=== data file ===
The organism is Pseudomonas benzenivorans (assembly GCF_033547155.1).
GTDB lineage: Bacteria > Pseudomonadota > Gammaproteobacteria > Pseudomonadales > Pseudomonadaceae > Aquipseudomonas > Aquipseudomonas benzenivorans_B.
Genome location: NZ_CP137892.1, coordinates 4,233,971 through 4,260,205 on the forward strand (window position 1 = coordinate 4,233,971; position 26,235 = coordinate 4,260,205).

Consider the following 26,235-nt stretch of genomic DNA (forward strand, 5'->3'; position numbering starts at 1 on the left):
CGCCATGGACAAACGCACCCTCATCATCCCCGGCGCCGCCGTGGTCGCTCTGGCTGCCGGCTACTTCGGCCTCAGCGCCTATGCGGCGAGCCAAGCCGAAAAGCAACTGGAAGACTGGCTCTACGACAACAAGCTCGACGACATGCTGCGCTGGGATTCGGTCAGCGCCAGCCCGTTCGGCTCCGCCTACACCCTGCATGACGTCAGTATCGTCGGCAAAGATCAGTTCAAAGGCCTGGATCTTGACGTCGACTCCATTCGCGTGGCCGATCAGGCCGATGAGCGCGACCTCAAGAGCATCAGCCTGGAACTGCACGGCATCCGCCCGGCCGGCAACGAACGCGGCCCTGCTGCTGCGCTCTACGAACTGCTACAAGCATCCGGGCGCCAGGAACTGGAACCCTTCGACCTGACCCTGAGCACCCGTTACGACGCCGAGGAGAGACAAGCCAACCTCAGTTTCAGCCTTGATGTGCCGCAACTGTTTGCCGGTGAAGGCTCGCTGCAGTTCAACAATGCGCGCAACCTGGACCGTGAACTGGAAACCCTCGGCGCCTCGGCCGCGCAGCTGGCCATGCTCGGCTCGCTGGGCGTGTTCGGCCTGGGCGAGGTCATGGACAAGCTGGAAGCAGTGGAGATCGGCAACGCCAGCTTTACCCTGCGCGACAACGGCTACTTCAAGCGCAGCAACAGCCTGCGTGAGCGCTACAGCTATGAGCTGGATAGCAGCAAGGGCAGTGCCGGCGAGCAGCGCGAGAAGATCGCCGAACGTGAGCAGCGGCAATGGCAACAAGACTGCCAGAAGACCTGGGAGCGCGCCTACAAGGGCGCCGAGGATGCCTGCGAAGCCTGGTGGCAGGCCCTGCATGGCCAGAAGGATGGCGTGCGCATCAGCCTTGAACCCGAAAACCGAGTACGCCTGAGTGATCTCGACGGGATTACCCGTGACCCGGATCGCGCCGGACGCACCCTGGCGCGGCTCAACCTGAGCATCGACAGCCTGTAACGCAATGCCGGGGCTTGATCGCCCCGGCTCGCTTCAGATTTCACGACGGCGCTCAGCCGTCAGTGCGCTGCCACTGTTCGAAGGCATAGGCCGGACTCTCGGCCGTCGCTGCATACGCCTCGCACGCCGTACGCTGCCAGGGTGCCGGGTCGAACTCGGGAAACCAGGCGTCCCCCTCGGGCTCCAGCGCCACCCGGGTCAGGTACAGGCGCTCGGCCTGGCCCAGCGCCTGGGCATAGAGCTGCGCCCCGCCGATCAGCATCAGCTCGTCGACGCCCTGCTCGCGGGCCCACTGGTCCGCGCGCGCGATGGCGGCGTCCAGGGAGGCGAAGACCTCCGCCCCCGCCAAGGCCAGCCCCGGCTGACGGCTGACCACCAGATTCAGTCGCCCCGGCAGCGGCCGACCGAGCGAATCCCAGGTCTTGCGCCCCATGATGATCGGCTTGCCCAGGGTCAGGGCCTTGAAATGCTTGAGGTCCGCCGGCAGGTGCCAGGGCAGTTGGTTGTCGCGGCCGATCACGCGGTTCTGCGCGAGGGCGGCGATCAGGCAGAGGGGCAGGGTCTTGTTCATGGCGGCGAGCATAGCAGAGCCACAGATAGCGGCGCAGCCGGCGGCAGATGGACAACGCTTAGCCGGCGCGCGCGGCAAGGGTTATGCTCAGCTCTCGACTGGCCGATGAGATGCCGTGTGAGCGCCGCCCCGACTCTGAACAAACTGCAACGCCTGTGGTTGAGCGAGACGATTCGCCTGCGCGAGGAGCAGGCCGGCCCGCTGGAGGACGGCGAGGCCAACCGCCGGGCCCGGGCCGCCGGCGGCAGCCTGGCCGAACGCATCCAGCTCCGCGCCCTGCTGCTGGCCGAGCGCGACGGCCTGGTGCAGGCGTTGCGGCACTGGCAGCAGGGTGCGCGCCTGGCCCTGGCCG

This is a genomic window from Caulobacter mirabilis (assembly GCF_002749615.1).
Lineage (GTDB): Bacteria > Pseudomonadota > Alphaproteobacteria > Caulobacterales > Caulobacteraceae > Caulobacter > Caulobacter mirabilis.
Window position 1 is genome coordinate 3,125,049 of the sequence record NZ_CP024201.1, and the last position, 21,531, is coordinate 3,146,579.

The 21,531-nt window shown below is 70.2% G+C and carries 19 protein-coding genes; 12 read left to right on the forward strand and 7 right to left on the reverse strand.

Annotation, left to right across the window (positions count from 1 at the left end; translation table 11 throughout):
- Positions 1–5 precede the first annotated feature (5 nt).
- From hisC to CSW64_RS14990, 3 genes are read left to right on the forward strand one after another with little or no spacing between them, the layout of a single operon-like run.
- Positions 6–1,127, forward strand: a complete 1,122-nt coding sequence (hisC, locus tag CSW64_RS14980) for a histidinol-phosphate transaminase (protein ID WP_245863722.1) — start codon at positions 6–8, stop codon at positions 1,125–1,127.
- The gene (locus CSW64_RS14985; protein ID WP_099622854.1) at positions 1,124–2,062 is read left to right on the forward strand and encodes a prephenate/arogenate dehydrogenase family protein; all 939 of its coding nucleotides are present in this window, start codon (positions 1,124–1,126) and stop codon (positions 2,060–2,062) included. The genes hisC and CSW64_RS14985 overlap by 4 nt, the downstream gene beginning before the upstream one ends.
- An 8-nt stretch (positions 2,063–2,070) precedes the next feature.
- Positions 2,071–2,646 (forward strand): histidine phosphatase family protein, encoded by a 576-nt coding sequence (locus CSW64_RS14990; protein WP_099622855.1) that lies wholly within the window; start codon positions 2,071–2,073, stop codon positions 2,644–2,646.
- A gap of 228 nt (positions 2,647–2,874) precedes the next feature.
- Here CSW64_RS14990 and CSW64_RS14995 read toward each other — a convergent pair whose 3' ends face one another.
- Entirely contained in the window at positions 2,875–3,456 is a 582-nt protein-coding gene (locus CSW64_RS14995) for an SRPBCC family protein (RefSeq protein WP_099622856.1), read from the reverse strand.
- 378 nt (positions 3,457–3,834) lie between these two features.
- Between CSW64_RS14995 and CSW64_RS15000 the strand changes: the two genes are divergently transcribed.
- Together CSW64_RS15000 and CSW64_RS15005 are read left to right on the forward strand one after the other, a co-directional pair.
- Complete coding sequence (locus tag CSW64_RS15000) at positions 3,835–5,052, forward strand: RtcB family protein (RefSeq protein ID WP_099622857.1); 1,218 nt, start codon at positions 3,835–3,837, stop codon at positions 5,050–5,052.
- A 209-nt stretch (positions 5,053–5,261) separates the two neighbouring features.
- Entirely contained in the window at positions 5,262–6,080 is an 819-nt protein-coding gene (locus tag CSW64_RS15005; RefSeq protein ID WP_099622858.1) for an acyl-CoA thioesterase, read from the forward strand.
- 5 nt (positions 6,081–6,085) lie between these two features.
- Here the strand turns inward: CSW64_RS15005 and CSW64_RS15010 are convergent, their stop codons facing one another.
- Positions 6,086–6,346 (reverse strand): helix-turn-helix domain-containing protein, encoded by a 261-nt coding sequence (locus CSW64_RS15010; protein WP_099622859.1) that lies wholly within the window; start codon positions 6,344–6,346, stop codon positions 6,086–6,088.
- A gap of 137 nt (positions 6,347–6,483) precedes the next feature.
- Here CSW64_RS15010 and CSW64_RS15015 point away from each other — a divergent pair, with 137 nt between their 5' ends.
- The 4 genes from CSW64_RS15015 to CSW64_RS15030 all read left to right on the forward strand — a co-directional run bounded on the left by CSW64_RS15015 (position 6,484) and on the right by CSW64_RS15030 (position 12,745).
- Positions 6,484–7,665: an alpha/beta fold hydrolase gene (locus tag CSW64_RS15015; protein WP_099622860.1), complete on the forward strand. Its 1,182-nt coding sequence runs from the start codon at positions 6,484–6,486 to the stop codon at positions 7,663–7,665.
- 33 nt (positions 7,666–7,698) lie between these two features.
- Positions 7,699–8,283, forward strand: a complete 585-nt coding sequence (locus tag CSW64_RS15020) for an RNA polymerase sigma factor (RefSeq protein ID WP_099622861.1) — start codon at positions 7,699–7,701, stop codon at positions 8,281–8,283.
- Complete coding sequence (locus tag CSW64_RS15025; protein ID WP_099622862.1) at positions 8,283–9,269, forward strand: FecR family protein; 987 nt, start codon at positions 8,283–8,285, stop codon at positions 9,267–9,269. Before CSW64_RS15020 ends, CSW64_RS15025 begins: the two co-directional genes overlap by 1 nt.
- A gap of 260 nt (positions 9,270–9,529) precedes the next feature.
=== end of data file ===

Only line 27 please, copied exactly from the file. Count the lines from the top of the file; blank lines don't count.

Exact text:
- Here the strand turns inward: CSW64_RS15005 and CSW64_RS15010 are convergent, their stop codons facing one another.